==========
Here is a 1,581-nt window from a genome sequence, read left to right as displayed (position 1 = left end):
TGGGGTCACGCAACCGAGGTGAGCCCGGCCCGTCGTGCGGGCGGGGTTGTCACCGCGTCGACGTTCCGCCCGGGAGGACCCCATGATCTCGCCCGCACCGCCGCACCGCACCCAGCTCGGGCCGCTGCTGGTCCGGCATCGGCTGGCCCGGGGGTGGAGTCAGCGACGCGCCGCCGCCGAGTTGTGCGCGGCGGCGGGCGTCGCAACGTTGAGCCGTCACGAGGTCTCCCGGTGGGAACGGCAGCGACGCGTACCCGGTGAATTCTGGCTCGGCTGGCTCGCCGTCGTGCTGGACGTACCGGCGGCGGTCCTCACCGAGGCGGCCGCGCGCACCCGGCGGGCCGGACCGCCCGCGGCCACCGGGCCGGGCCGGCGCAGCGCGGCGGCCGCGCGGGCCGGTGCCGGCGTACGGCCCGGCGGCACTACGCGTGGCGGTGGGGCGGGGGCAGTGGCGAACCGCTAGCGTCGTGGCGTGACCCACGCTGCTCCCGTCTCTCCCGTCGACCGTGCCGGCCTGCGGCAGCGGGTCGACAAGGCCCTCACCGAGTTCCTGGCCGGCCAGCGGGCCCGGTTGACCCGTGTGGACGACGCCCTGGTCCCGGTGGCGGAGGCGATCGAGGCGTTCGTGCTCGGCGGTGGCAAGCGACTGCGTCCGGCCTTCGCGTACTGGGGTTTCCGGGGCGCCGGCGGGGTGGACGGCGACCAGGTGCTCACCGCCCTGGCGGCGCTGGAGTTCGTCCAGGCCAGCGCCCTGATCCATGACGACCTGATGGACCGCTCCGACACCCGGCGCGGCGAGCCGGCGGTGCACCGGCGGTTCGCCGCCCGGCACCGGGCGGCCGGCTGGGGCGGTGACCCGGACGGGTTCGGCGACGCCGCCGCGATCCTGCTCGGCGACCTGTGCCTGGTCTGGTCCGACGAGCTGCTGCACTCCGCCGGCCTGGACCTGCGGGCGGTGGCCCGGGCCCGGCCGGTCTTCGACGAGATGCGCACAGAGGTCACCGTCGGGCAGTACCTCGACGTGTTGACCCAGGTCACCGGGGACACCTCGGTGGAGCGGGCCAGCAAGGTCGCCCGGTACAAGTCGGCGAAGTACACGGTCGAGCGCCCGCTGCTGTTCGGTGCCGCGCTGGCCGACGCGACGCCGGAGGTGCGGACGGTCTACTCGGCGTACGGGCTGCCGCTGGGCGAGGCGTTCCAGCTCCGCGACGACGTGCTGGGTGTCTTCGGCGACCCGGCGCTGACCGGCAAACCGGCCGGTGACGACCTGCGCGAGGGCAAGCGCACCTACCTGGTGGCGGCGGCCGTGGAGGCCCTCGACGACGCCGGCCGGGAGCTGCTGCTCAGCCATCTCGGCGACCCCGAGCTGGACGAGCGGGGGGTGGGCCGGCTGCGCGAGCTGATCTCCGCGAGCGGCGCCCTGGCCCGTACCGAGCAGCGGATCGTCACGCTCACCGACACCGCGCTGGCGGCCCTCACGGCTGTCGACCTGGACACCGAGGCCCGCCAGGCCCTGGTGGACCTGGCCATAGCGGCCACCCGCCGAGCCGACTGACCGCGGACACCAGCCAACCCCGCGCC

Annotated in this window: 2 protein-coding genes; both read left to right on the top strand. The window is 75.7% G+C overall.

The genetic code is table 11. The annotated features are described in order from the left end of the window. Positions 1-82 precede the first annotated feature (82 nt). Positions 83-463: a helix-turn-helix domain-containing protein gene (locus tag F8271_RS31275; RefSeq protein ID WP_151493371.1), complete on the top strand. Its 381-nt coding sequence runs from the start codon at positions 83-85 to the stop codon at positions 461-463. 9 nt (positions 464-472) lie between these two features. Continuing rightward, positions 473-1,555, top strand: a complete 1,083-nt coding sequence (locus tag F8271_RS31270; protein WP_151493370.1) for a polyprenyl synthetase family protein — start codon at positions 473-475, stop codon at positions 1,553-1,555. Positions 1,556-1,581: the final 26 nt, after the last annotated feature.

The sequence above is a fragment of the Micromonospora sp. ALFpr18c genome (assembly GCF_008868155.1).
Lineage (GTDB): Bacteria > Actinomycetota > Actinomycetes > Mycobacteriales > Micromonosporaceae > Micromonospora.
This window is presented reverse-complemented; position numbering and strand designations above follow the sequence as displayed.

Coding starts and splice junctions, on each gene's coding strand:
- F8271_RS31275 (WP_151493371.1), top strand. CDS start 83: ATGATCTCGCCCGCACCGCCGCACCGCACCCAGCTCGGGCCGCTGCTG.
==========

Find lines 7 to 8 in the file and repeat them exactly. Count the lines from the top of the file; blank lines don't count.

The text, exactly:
This window is presented reverse-complemented; position numbering and strand designations above follow the sequence as displayed.

Coding starts and splice junctions, on each gene's coding strand: